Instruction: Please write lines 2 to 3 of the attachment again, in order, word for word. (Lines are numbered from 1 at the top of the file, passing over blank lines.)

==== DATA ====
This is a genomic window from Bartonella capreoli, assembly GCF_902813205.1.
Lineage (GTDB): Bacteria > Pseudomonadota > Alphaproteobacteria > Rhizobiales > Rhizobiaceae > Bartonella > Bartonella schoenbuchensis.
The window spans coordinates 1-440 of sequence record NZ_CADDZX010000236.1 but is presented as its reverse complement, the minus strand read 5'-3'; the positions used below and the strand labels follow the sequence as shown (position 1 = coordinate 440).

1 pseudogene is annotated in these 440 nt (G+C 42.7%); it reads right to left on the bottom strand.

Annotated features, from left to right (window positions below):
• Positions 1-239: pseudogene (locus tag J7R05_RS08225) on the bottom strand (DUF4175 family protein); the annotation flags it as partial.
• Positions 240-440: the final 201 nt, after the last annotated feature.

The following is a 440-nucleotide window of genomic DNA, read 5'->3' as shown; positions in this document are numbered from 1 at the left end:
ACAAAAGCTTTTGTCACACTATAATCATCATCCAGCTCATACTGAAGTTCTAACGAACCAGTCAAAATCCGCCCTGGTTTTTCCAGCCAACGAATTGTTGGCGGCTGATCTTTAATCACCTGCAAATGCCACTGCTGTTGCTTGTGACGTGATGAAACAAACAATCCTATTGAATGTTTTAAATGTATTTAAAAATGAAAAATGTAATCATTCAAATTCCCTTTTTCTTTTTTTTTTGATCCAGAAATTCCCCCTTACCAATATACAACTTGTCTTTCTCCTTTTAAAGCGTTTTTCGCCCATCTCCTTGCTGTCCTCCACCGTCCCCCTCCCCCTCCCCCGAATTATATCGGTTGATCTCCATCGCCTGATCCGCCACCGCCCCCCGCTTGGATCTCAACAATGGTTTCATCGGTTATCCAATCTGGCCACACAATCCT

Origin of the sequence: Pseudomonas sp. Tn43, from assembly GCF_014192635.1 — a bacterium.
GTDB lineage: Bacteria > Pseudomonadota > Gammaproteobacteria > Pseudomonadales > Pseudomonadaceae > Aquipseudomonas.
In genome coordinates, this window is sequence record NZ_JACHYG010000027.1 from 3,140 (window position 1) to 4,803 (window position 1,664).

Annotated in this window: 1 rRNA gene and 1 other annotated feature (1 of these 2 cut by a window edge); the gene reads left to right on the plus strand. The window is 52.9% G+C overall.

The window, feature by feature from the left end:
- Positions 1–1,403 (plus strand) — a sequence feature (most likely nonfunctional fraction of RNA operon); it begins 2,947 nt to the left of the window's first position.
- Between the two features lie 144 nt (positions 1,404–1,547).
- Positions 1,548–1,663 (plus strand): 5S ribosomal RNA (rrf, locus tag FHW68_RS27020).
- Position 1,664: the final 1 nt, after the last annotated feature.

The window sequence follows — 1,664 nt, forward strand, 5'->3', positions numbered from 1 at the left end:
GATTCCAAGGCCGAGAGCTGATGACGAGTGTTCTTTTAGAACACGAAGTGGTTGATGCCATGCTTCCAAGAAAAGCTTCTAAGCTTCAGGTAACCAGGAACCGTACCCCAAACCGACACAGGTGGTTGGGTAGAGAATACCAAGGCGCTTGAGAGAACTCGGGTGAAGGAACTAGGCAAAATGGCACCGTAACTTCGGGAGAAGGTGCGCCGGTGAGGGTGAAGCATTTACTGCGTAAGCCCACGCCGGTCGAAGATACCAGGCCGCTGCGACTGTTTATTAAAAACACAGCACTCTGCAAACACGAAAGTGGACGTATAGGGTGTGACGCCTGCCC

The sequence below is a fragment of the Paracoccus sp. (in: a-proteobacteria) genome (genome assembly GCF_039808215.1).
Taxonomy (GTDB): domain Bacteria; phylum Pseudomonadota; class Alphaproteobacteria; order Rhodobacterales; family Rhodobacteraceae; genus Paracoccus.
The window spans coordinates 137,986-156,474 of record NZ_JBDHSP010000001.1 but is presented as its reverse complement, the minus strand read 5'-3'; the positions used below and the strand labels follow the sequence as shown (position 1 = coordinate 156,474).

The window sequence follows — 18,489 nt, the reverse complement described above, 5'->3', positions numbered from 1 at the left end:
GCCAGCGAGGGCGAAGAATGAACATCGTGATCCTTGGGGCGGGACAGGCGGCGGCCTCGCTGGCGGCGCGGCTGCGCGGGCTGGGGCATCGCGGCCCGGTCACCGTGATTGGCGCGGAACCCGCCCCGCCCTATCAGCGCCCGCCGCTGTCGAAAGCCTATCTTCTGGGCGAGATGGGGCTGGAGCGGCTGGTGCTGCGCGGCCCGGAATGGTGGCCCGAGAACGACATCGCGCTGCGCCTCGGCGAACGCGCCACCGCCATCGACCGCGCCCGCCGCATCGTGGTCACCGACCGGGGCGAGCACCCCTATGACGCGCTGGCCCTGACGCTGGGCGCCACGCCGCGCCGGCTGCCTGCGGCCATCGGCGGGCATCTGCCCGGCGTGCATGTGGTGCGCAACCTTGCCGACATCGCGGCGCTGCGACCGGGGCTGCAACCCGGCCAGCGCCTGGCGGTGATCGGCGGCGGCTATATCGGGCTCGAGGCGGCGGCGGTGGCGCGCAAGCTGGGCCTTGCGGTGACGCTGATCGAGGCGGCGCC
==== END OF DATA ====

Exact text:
Lineage (GTDB): Bacteria > Pseudomonadota > Alphaproteobacteria > Rhizobiales > Rhizobiaceae > Bartonella > Bartonella schoenbuchensis.
The window spans coordinates 1-440 of sequence record NZ_CADDZX010000236.1 but is presented as its reverse complement, the minus strand read 5'-3'; the positions used below and the strand labels follow the sequence as shown (position 1 = coordinate 440).